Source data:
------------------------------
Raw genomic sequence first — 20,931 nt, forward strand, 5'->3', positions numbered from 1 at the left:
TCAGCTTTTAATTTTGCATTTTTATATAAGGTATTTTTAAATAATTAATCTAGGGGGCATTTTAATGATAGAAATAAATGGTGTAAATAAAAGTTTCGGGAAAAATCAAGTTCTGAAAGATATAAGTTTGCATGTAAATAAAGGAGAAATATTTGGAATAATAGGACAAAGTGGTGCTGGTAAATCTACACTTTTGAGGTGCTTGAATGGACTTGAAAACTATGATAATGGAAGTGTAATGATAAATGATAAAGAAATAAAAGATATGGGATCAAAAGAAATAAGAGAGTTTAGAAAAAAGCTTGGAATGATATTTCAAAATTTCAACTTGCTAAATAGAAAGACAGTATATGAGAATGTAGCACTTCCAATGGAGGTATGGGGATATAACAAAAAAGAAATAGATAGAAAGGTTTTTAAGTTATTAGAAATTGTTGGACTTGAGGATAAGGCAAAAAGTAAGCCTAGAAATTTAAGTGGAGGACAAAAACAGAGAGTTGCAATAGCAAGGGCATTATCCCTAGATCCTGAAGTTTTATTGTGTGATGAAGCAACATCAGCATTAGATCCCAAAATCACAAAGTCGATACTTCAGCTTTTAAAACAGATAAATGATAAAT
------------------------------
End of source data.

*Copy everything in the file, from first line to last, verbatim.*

Raw genomic sequence first — 20,931 nt, forward strand, 5'->3', positions numbered from 1 at the left:
TCAGCTTTTAATTTTGCATTTTTATATAAGGTATTTTTAAATAATTAATCTAGGGGGCATTTTAATGATAGAAATAAATGGTGTAAATAAAAGTTTCGGGAAAAATCAAGTTCTGAAAGATATAAGTTTGCATGTAAATAAAGGAGAAATATTTGGAATAATAGGACAAAGTGGTGCTGGTAAATCTACACTTTTGAGGTGCTTGAATGGACTTGAAAACTATGATAATGGAAGTGTAATGATAAATGATAAAGAAATAAAAGATATGGGATCAAAAGAAATAAGAGAGTTTAGAAAAAAGCTTGGAATGATATTTCAAAATTTCAACTTGCTAAATAGAAAGACAGTATATGAGAATGTAGCACTTCCAATGGAGGTATGGGGATATAACAAAAAAGAAATAGATAGAAAGGTTTTTAAGTTATTAGAAATTGTTGGACTTGAGGATAAGGCAAAAAGTAAGCCTAGAAATTTAAGTGGAGGACAAAAACAGAGAGTTGCAATAGCAAGGGCATTATCCCTAGATCCTGAAGTTTTATTGTGTGATGAAGCAACATCAGCATTAGATCCCAAAATCACAAAGTCGATACTTCAGCTTTTAAAACAGATAAATGATAAAT